Definition of homeotherm in English:

homeotherm

Syllabification: ho·me·o·therm
Pronunciation: /ˈhōmēəˌTHərm
 
/
(also homoiotherm)

noun

Zoology
An organism that maintains its body temperature at a constant level, usually above that of the environment, by its metabolic activity. Often contrasted with poikilotherm; compare with warm-blooded.
More example sentences
  • Also, there are large mammals which are endotherms, not inertial homeotherms.
  • Man is a homeotherm, meaning that body temperature is kept within narrow limits by complex control mechanisms.
  • As ground-nesting homeotherms, alpine and arctic birds must meet similar physiological requirements for breeding to other birds, but in more extreme conditions.

Origin

late 19th century: modern Latin, from Greek homoios 'like' + thermē 'heat'.

Derivatives

homeothermal

Pronunciation: /ˌhōmēəˈTHərməl/
adjective
More example sentences
  • The increase in the metabolic rate elicited in homoiothermal animals by exposure to cold is attributed by many investigators exclusively to striated muscle.
  • When this happens, I'm told, the homeothermal regulatory mechanisms are so overwhelmed that they are no longer able to cope with the effects of the sun on our unpredictable sack of bones.
  • Because of this function, it is considered to be an important factor that determines the efficiency of energy metabolism in homeothermal animals.

homeothermic

Pronunciation: /ˌhōmēəˈTHərmik/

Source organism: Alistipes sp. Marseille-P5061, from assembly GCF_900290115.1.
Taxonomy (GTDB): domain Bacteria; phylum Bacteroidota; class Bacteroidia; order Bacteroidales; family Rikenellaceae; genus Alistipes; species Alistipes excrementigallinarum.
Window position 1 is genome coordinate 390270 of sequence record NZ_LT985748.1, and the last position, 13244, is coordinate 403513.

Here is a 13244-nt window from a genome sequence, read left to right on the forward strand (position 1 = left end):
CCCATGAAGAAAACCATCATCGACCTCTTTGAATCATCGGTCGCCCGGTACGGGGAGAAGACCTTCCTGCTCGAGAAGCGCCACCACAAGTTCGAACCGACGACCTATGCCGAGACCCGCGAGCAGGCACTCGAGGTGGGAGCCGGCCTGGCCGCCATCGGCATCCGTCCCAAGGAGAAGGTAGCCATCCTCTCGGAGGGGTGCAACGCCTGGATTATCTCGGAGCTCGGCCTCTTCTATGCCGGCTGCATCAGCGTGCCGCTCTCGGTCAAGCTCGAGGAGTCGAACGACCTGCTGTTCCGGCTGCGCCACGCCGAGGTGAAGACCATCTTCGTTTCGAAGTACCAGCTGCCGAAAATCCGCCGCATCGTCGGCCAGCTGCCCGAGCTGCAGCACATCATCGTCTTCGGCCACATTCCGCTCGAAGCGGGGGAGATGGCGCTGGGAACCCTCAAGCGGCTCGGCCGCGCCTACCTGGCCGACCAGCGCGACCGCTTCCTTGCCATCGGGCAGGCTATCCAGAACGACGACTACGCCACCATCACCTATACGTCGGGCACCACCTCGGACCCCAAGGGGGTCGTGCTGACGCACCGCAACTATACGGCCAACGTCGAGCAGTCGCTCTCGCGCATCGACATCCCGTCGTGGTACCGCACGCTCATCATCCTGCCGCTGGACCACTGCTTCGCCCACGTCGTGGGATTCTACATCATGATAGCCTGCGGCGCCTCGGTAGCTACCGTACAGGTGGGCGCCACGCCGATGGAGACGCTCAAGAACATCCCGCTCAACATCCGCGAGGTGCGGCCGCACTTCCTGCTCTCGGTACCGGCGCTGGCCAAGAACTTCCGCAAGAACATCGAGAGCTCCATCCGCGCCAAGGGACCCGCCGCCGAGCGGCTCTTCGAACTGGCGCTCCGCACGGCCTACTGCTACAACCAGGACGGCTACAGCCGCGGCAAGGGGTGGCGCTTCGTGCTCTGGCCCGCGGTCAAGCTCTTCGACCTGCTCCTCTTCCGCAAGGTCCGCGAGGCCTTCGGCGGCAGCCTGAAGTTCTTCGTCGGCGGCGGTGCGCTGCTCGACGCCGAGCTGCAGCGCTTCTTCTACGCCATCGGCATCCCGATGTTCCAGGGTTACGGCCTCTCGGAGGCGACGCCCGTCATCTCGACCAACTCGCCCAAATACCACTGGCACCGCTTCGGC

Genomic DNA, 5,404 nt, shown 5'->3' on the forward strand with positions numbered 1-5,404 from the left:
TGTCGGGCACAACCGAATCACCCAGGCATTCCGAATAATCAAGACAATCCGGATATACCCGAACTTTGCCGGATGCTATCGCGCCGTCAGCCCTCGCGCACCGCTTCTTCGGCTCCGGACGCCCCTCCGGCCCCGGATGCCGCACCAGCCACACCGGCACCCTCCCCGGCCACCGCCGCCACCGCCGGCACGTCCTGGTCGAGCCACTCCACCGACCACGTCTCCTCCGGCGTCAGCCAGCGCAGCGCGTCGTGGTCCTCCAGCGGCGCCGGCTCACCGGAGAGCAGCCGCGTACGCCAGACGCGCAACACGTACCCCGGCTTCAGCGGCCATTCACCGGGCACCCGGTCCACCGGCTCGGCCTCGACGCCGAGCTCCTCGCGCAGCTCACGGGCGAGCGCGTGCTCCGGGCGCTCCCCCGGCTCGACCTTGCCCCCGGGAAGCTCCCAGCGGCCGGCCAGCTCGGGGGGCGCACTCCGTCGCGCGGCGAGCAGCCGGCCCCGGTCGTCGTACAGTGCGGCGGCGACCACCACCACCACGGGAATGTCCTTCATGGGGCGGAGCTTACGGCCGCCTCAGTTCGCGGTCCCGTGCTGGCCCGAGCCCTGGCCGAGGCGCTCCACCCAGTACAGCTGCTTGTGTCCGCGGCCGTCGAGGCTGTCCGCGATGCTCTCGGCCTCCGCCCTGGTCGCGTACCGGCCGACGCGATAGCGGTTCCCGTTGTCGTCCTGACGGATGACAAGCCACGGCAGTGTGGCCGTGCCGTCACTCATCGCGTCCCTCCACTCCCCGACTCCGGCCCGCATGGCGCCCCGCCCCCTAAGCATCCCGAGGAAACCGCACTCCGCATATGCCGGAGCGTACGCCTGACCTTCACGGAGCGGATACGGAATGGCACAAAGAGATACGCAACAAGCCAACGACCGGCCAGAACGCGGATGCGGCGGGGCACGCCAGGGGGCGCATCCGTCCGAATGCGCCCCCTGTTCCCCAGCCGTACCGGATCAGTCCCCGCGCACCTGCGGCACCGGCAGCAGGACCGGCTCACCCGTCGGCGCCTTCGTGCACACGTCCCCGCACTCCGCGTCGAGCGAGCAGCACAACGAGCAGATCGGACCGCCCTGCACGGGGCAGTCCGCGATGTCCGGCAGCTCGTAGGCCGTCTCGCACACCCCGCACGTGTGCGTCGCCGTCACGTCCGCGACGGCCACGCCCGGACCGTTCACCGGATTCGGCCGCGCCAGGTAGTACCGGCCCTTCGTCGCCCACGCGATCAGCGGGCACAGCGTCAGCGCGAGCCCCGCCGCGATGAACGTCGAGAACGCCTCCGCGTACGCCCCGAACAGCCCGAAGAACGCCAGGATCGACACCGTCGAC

adjective
More example sentences
  • Reproductive effort may increase with high food abundance, especially for homeothermic endotherms, due to increased reproductive allocations and relatively stable metabolizable energy intake.
  • General anesthesia inactivates the body's temperature-regulating mechanism and transforms the homeothermic body into a poikilothermic body - one that is altered by the temperature of the environment.
  • The homeothermic capacity of chicks varied as a function of brood size, age, and air temperature.

homeothermy

noun
More example sentences
  • In part because of their high metabolic rates (associated with homeothermy and endothermy), mammals often play an ecological role that seems disproportionately large compared to their numerical abundance.
  • Most proponents of the insulation theory agree that the evolution of homoiothermy predated the evolution of avian flight and that the origin of avian flight was from an elevated site [i.e., tree-down] rather than from the ground-up.
  • Endothermic homeothermy, or ‘warmbloodedness,’ is one of the major evolutionary developments of vertebrates, and among the most significant features that distinguish existing birds and mammals from reptiles, amphibians and fish.

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